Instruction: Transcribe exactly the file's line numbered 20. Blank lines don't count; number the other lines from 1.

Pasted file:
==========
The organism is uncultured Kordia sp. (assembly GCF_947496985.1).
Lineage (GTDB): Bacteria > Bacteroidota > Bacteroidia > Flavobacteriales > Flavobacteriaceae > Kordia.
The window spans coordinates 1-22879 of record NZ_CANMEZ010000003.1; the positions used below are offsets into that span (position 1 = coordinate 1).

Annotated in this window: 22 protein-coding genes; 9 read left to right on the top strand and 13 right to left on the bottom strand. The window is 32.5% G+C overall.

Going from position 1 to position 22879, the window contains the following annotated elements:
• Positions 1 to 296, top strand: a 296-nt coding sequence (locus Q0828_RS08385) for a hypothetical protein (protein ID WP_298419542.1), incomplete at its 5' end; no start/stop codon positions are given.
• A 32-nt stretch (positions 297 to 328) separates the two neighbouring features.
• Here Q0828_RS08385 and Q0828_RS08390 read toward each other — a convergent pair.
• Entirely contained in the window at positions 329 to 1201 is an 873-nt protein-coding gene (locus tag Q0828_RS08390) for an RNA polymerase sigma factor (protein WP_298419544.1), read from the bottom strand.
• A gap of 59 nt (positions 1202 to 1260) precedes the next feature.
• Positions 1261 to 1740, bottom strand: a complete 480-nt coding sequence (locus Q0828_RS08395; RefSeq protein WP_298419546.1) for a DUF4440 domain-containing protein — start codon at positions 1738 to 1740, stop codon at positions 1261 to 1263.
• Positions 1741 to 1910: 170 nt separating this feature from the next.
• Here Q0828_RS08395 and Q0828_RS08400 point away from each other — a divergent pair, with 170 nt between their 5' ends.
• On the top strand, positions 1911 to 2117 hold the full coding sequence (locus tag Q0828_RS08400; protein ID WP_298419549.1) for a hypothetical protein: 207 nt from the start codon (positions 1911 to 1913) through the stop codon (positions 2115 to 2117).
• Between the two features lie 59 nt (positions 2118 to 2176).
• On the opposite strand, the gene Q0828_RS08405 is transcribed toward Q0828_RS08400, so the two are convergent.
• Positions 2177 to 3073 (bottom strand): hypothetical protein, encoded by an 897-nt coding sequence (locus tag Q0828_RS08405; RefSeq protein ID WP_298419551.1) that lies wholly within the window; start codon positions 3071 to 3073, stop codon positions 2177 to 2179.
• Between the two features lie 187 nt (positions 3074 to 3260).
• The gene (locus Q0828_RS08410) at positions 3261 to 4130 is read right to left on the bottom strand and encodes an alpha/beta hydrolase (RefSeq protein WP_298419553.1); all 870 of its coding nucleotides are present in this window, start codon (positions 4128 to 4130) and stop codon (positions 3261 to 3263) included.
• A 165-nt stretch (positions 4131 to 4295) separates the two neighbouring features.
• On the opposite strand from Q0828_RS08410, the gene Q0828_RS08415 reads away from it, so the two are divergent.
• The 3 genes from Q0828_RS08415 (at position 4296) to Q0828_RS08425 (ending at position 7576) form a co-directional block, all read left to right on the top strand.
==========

• A 165-nt stretch (positions 4131 to 4295) separates the two neighbouring features.